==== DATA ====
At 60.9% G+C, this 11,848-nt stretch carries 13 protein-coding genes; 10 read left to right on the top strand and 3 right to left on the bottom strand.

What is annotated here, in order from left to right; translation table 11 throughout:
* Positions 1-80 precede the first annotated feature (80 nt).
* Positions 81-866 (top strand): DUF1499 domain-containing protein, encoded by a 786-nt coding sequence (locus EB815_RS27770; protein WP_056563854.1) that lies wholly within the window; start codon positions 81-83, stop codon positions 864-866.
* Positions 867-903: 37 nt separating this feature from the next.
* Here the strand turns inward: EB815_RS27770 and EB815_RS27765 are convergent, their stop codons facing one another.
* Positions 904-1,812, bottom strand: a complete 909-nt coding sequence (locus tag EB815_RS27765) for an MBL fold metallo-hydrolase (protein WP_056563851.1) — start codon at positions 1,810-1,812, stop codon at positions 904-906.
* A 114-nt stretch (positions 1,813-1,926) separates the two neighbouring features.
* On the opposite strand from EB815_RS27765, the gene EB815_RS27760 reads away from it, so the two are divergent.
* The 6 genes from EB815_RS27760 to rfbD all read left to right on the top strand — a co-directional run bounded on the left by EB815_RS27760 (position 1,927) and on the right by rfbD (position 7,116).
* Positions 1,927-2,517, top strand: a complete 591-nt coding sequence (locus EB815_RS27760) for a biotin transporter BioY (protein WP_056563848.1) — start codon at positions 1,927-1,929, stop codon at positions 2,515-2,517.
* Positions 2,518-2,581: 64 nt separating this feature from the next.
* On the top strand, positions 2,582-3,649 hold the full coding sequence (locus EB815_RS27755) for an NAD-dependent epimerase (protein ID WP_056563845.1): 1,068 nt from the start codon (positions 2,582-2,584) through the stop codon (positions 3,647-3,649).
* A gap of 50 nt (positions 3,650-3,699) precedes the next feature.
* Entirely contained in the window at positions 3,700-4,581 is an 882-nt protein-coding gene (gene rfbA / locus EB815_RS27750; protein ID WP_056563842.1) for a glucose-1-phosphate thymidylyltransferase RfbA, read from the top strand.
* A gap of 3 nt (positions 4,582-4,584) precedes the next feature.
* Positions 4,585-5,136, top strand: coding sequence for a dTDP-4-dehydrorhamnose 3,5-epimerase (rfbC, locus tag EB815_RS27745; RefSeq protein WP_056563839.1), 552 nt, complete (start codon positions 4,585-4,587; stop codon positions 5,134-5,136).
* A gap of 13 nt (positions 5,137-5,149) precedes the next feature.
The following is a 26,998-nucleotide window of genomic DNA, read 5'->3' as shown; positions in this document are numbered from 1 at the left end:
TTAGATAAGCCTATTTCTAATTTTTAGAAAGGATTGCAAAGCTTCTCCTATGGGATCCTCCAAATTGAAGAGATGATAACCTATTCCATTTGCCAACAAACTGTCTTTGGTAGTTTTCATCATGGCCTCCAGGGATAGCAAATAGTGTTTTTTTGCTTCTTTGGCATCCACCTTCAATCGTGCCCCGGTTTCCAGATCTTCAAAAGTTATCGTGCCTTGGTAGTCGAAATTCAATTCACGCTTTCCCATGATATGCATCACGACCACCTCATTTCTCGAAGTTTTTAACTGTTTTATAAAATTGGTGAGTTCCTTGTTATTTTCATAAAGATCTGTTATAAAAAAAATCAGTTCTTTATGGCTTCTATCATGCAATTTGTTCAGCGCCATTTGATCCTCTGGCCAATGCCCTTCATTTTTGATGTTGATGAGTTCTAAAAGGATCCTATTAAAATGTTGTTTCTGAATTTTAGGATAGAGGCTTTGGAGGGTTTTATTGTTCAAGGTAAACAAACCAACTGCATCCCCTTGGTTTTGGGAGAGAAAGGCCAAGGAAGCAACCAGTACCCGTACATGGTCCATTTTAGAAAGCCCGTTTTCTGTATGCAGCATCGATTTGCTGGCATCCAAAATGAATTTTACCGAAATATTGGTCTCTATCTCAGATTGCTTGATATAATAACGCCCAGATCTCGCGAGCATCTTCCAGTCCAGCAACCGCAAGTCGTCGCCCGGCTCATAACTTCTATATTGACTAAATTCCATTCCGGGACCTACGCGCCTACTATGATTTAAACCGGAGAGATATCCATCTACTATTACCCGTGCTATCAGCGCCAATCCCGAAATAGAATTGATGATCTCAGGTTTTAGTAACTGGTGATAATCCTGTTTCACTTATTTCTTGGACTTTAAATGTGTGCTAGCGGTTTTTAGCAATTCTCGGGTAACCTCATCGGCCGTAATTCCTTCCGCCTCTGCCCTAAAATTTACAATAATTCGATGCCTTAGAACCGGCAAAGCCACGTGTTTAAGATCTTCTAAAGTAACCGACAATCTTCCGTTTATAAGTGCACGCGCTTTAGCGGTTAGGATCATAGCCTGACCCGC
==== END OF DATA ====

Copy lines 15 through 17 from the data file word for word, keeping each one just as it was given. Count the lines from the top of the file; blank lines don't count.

* Entirely contained in the window at positions 3,700-4,581 is an 882-nt protein-coding gene (gene rfbA / locus EB815_RS27750; protein ID WP_056563842.1) for a glucose-1-phosphate thymidylyltransferase RfbA, read from the top strand.
* A gap of 3 nt (positions 4,582-4,584) precedes the next feature.
* Positions 4,585-5,136, top strand: coding sequence for a dTDP-4-dehydrorhamnose 3,5-epimerase (rfbC, locus tag EB815_RS27745; RefSeq protein WP_056563839.1), 552 nt, complete (start codon positions 4,585-4,587; stop codon positions 5,134-5,136).